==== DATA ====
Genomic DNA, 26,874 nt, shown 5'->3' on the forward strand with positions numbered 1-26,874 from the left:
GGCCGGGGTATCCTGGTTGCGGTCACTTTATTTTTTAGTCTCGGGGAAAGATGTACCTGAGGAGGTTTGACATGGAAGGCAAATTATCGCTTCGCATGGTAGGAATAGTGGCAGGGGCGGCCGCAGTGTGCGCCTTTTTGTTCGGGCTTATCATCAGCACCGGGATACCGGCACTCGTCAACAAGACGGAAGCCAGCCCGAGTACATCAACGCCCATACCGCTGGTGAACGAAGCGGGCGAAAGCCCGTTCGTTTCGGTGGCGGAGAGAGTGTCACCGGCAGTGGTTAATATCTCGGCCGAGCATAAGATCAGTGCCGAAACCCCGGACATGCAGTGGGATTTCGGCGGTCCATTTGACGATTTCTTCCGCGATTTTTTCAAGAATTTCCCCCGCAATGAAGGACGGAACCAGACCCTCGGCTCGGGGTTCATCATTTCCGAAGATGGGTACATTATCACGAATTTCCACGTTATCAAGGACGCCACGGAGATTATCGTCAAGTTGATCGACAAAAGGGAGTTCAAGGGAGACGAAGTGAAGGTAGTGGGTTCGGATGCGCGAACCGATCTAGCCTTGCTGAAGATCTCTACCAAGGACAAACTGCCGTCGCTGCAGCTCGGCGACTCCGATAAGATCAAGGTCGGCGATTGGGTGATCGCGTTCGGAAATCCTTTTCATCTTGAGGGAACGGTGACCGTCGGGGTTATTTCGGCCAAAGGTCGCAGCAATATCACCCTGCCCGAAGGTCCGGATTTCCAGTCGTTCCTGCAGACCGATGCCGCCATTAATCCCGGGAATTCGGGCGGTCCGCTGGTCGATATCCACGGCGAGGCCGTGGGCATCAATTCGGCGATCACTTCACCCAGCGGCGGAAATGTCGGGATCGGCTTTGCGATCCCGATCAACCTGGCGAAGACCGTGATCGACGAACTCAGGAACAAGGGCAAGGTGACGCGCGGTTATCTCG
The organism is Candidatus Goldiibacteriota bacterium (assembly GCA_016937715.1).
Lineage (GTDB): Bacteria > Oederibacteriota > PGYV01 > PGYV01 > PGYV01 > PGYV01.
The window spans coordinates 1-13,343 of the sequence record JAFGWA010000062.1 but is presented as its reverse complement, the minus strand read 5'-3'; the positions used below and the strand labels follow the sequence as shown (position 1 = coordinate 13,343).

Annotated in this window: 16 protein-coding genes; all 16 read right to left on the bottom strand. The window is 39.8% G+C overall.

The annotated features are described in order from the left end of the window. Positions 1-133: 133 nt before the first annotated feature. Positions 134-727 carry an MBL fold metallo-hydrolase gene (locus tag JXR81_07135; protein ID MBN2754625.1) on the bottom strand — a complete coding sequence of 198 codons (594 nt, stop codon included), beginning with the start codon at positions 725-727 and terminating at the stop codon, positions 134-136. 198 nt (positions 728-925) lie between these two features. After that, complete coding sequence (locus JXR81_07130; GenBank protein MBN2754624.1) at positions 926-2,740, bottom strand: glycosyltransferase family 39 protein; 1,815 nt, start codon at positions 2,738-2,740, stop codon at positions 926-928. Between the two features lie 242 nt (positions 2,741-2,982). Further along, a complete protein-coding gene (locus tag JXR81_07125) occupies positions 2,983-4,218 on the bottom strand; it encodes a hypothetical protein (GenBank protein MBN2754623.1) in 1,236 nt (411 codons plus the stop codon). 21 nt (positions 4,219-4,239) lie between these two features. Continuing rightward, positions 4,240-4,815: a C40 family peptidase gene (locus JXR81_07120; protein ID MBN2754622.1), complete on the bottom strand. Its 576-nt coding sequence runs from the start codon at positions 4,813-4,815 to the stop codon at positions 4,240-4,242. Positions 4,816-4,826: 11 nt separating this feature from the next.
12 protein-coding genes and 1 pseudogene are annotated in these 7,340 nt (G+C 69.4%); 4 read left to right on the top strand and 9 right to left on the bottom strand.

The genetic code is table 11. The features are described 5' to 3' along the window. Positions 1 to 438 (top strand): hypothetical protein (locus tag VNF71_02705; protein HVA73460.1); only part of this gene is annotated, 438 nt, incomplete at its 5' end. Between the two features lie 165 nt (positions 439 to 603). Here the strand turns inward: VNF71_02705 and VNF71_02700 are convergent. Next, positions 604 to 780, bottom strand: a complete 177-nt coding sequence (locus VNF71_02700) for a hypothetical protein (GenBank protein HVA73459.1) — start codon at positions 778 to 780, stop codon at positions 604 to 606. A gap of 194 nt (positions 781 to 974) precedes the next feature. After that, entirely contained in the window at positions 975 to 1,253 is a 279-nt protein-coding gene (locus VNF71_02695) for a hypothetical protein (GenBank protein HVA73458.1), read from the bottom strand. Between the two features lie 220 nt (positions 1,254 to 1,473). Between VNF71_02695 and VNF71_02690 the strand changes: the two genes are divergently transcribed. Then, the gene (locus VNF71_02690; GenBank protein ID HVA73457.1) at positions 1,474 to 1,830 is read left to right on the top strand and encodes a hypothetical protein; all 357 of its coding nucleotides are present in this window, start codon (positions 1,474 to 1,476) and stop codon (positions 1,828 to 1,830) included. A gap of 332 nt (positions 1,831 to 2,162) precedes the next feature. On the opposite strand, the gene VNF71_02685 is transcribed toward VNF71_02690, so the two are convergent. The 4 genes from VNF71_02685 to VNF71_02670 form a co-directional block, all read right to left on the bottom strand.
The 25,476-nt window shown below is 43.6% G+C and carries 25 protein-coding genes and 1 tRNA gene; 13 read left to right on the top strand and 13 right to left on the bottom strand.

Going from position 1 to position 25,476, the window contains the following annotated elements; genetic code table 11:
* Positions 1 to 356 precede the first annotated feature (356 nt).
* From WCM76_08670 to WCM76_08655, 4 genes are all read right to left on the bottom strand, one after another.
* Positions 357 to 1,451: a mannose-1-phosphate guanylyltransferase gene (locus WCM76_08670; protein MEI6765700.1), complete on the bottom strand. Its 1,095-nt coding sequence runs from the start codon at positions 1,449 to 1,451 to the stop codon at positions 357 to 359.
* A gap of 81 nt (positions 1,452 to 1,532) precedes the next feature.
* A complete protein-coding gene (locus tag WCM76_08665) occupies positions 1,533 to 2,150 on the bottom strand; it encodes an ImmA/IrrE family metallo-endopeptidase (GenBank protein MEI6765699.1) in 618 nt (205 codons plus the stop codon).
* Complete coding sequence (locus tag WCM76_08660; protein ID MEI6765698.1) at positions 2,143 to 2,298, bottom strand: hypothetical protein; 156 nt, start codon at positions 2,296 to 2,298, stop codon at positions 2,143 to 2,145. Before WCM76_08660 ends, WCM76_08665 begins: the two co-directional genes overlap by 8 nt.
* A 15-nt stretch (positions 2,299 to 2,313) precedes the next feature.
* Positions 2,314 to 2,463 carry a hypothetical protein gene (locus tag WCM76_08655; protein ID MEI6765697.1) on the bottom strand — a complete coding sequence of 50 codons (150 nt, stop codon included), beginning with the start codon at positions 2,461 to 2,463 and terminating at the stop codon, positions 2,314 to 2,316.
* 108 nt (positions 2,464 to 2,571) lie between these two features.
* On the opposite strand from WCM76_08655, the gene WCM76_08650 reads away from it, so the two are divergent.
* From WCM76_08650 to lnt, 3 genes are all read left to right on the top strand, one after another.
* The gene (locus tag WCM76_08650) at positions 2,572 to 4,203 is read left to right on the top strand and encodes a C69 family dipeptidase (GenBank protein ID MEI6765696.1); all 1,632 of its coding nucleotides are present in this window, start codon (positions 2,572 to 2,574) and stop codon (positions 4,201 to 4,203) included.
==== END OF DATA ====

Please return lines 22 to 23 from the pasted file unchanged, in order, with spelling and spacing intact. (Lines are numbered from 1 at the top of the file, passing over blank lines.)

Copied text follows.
* From WCM76_08650 to lnt, 3 genes are all read left to right on the top strand, one after another.
* The gene (locus tag WCM76_08650) at positions 2,572 to 4,203 is read left to right on the top strand and encodes a C69 family dipeptidase (GenBank protein ID MEI6765696.1); all 1,632 of its coding nucleotides are present in this window, start codon (positions 2,572 to 2,574) and stop codon (positions 4,201 to 4,203) included.